In 17th century Scotland and England, not to mention much of Europe, fear of witchcraft combined with religious fervour and resulted in the deaths of many women. It was the Scottish Witchcraft Act of 1563 that made witchcraft, or consulting with witches, capital crimes in Scotland though the peak period of burnings appears to have been 1658 and 1662. In general these were faithfully recorded by clerks of the law courts or the church’s own court. Historians can read about the witch burnings of 16th and 17th century Scotland for they were very well chronicled by the courts of the time – Some of the records are even available online. Six witches were tried in Dunning in 1662, an event which is faithfully recorded. However, there is no record of a witch trial in 1657 nor any reference to a witch called Maggie Wall. The Scotsman newspaper has a number of interesting articles about this mystery and a good starting point for any of my readers wishing to learn a bit more would be their article here. Another source to visit is the Dunning Parish Historical Society website where you can read more about the local events of the period. There appears to have been a lot of local unrest in the area around the time and the local laird, Lord Rollo, would seem to be implicated along with the priest of St. Serf’s church.

One thing that does seem clear is that the monument itself is much more recent. Like the professional historians I’ve done a bit of checking on old maps in the National Library of Scotland’s archive. The earliest map that I have found a reference to the monument on it is the 1862 25 inch to the mile Ordnance Survey map which was surveyed in 1859. The monument sits beside the road as it does today but it is in the edge of a plantation of trees called Maggie Walls Wood. The wood appears on the John Stobie map of 1783 but is not named and the scale is too small to categorically state that the wood was named or had a monument. So the earliest date we have for the monument is 1859. A theory put forward on the Dunning Parish website suggests that the monument may have been constructed by Lord Rollo. This carries the assumption that there was some historical family guilt in the matter. Was Maggie Wall murdered without trial on suspicion of witchcraft by an earlier Laird? Or perhaps she was a servant girl on the estate who died at the hands of one of the Laird’s sons? A story of burning a witch would have been a good way to cover up the crime and that would explain why there is no recorded trial! Another thought that occurs to me is the nature of the monument. Was it really erected to the memory of a witch? The scrawled text is hardly in keeping with the quality of the stonework. Perhaps it was intended to mark the Battle of Dorsum Crup in 965AD which may have been fought in the valley below (appearing on maps now as Duncrub) – historians are still debating where this battle actually took place! So perhaps it was never inscribed and its purpose was then suborned by some Victorian graffiti artist?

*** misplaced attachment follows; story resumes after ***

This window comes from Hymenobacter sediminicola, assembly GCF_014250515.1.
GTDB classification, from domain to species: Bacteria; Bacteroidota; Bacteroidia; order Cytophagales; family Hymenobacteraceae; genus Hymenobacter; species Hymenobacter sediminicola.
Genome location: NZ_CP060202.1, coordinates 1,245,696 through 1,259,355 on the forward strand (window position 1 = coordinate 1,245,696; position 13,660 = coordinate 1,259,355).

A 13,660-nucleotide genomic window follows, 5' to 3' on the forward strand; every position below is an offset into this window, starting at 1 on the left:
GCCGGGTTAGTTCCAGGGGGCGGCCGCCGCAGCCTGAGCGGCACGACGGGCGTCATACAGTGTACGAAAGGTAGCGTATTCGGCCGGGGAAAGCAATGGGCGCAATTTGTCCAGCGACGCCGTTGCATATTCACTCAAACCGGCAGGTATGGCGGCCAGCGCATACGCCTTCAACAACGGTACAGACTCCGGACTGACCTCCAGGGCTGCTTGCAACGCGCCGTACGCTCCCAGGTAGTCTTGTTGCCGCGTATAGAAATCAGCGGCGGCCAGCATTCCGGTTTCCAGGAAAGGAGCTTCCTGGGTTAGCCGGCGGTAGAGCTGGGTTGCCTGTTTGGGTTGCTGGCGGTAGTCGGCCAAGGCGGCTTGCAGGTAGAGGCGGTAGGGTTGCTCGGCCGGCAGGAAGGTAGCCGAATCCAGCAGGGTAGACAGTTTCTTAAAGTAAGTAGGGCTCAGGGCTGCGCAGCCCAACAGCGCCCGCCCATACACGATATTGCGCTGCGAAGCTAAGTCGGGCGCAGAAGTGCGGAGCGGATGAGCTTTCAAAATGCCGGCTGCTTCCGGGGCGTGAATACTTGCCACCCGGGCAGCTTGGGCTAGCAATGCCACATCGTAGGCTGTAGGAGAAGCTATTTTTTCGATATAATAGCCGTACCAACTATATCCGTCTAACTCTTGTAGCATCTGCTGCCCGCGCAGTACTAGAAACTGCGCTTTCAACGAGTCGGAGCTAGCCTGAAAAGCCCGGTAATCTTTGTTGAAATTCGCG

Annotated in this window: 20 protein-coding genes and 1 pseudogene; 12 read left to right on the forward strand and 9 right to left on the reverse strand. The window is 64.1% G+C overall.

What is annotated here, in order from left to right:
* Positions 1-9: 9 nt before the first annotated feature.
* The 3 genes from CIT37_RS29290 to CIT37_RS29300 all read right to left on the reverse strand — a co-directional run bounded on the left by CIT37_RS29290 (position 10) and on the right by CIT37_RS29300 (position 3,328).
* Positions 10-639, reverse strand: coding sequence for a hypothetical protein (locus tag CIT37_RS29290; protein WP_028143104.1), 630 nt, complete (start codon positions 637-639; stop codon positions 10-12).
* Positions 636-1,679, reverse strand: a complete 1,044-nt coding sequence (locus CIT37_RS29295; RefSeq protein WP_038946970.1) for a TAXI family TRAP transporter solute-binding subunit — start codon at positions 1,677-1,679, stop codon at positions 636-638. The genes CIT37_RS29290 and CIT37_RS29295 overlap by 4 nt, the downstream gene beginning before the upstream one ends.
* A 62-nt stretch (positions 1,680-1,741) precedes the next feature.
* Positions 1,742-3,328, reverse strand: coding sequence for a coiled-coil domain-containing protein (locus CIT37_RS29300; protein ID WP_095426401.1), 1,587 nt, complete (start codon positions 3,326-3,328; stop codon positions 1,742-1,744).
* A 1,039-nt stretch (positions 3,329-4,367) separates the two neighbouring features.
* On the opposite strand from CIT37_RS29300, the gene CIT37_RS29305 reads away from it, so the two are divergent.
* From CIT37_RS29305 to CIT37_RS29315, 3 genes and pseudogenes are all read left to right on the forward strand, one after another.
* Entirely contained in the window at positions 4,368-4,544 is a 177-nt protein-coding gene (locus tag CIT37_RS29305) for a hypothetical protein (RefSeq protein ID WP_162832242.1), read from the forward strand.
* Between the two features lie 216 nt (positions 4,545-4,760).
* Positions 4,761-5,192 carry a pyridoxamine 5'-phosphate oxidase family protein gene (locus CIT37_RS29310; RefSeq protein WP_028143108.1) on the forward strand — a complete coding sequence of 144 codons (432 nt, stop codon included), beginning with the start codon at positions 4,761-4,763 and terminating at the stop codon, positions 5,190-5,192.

All this is just supposition. The truth seems destined to remain hidden in the ashes of long dead pyres. Today the monument stands stark against the sky for even the wood is just a memory – cleared and the land given over to grazing sheep. You can see the view from the memorial in the last picture of my Ochil Hills post – the sheep are walking in Maggie Walls Wood.